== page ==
“Mommy, we have two kinds of hearts. One that is filled with love and the other one that keeps us alive.” — M, age 5
This will be my fifth Valentine’s Day without my husband. When he died, I was left completely shattered and heartbroken. The life I knew and loved disappeared in a moment. One minute I had a very alive and vibrant husband, and the next, he was gone. Without any warning, the unimaginable had happened — and the one person I needed to help me survive the loss was no longer here to hold my hand and tell me everything would be OK.
It has taken me years to feel like myself and to be OK with the person I have become since my husband’s death. The loss has been profound. I will miss him and love him forever.
We loved each other just as we were, and because of that love, we continued to grow both individually and as a couple. During our 10 years together we shared countless moments of gratitude that we had found each other and for the life we were creating. Our love existed in the simple, everyday moments — sharing stories, inside jokes, lifting each other up on the tough days, forgiving each other, cheering each other on. It was in the way we loved our son, continuously in awe of the beautiful gift we had received.
In my 20s, Valentine’s Day seemed to shine a bright spotlight on my singleness. At that time it was hard to see it as anything other than a holiday for couples, highlighting something I did not have. Then, as the story goes, in my 30s I met and married my husband, and Valentine’s Day became, well, less of a thing. No pressure, no rules.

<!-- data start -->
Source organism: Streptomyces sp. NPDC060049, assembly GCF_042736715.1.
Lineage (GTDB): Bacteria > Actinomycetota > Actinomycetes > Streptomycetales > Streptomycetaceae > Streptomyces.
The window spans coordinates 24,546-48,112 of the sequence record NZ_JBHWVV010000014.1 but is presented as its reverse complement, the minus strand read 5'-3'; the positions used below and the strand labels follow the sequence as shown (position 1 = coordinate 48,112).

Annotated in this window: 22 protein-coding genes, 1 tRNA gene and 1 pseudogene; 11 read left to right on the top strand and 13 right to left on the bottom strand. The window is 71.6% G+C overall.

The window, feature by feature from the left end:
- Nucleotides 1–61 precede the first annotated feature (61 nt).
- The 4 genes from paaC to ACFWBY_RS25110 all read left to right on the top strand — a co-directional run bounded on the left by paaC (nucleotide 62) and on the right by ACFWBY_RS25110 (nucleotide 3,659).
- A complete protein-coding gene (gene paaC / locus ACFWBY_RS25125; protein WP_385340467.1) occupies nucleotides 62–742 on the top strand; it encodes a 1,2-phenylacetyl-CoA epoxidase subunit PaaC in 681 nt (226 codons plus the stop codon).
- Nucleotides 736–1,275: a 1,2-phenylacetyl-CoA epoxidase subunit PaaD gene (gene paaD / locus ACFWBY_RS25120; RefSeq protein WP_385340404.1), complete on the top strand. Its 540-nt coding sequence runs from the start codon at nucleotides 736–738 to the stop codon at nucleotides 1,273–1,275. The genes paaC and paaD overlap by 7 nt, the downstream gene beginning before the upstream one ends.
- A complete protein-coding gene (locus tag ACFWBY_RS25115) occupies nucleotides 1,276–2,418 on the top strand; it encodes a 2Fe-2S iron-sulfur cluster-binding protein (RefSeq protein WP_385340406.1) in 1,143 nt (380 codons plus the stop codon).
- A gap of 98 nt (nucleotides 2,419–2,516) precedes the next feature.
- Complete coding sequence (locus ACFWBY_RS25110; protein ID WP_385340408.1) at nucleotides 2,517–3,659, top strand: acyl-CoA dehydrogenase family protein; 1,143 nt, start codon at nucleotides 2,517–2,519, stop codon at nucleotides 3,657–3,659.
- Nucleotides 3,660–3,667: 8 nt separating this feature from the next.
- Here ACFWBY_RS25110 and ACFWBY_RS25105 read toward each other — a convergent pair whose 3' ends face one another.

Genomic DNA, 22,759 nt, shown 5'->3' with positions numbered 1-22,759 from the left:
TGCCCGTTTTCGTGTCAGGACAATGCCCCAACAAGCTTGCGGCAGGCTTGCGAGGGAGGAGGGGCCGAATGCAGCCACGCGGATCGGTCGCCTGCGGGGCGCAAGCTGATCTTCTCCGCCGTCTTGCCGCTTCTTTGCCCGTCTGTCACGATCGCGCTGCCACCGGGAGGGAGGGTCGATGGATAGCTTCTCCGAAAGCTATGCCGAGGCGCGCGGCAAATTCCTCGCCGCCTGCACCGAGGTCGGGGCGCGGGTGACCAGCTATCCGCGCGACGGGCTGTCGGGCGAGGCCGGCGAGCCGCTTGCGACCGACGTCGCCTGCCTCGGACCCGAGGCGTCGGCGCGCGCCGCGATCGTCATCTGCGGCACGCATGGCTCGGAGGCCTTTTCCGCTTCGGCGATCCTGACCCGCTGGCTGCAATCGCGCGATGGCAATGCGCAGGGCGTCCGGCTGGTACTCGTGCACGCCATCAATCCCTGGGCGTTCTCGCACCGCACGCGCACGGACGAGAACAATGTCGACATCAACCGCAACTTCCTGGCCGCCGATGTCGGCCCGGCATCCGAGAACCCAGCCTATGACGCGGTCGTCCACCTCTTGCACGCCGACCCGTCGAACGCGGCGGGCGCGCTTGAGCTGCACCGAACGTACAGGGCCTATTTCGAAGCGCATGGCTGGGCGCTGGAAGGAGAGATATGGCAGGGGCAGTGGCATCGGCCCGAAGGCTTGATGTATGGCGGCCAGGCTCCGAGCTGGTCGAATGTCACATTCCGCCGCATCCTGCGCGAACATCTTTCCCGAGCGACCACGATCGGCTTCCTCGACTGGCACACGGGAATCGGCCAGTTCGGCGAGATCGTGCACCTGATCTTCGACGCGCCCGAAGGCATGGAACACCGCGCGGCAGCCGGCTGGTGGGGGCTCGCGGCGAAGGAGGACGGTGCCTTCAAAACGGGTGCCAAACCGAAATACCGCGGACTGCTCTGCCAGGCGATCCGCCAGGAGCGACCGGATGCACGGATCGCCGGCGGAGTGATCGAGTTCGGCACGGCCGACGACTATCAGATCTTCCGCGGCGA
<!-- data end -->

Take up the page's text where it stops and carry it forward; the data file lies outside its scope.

My husband coached high school hockey in the winter and was often booked on Valentine’s Day, so our tradition was to pick a different day to cook a new recipe together. He loved finding the perfect greeting card for any occasion and was known for his heartfelt notes, in his perfect penmanship, filled with loving, encouraging words and expressions of gratitude.
Now I’m well into my 40s, and Valentine’s Day — as a solo parent — is again evolving into something else.
Valentine’s Day can be a good time to pause, reflect, and think about where and how my love shows up each day. How am I showing up in this life I have been given? How am I living out my love for my son, family, friends, neighbors, and colleagues? What am I teaching my son about love? How am I being loving and caring to myself? Am I treating myself the way my husband did? How am I carrying my husband’s love forward? How am I being kind and compassionate to strangers?
My son and I have our winter tree displayed — aka, a tree branch painted white that stands in our dining room, decorated with white lights and hearts — and strings of hearts hang on our mantle. My son looks forward to Valentine’s Day. This year he wants to make homemade Valentines to give to his classmates. I am sure I will make some pink pancakes and give extra hugs and kisses to my son.
Our loving hearts are vast, limitless spaces with the ability to keep expanding. I want my son to know that his dad’s love is always with him. That my love for him — as a solo parent or not, on Valentine’s Day or not — is constant. My husband’s love for me did not die with him. Love never dies. I love my husband just as much today as when he was alive. I know he is proud of us. When I think of him in my mind, he is showing his beautiful smile with his loving arms wrapped around us, holding us tight, telling us how much he loves us — today and always.